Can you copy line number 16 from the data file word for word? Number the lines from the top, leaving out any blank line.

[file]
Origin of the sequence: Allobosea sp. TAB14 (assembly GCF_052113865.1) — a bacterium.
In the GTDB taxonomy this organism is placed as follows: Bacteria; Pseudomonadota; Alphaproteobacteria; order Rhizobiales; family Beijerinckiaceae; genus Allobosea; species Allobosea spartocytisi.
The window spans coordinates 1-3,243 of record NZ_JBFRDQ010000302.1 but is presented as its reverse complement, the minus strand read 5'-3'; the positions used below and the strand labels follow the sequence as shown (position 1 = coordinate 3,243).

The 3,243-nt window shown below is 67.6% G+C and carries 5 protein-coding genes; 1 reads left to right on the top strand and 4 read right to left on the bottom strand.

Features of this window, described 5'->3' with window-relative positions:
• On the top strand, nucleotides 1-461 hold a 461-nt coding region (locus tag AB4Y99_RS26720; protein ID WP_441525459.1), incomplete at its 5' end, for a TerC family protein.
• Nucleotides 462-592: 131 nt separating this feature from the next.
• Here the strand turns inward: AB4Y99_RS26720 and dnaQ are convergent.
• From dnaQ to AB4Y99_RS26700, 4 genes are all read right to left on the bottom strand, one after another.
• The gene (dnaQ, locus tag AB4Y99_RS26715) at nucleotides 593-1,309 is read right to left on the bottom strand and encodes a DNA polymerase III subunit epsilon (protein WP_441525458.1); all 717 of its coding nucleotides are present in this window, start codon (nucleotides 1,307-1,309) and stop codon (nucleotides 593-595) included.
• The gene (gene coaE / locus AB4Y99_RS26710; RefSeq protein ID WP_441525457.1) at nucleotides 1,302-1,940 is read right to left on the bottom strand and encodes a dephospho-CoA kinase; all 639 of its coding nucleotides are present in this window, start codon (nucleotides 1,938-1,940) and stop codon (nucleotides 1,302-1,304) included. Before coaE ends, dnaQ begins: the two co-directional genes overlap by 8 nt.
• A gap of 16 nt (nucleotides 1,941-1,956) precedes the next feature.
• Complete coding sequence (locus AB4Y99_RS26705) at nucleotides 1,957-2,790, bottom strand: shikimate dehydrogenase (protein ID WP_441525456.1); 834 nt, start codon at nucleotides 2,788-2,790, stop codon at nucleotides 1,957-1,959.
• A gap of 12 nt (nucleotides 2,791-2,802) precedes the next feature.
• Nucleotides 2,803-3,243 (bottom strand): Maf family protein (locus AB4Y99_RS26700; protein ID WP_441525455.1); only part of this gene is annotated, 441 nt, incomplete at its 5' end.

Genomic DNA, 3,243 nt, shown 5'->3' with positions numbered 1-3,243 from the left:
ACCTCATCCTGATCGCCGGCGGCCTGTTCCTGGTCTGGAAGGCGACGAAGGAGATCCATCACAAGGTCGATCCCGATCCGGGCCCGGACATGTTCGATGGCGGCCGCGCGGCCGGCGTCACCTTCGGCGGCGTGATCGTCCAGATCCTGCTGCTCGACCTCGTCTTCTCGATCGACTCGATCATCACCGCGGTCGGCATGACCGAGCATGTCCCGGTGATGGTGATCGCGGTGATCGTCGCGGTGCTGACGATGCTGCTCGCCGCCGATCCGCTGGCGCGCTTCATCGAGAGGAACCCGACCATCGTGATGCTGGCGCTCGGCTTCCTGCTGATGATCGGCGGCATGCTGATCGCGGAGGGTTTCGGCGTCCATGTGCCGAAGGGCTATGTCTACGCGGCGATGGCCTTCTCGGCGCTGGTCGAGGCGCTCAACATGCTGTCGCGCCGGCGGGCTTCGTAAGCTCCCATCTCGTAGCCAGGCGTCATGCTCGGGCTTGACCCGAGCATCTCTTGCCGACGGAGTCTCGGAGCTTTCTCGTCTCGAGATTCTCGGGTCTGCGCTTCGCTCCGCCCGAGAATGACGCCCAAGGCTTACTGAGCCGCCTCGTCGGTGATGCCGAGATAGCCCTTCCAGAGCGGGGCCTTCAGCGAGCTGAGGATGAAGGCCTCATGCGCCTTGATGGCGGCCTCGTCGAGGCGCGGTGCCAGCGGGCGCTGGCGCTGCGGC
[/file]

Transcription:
Genomic DNA, 3,243 nt, shown 5'->3' with positions numbered 1-3,243 from the left: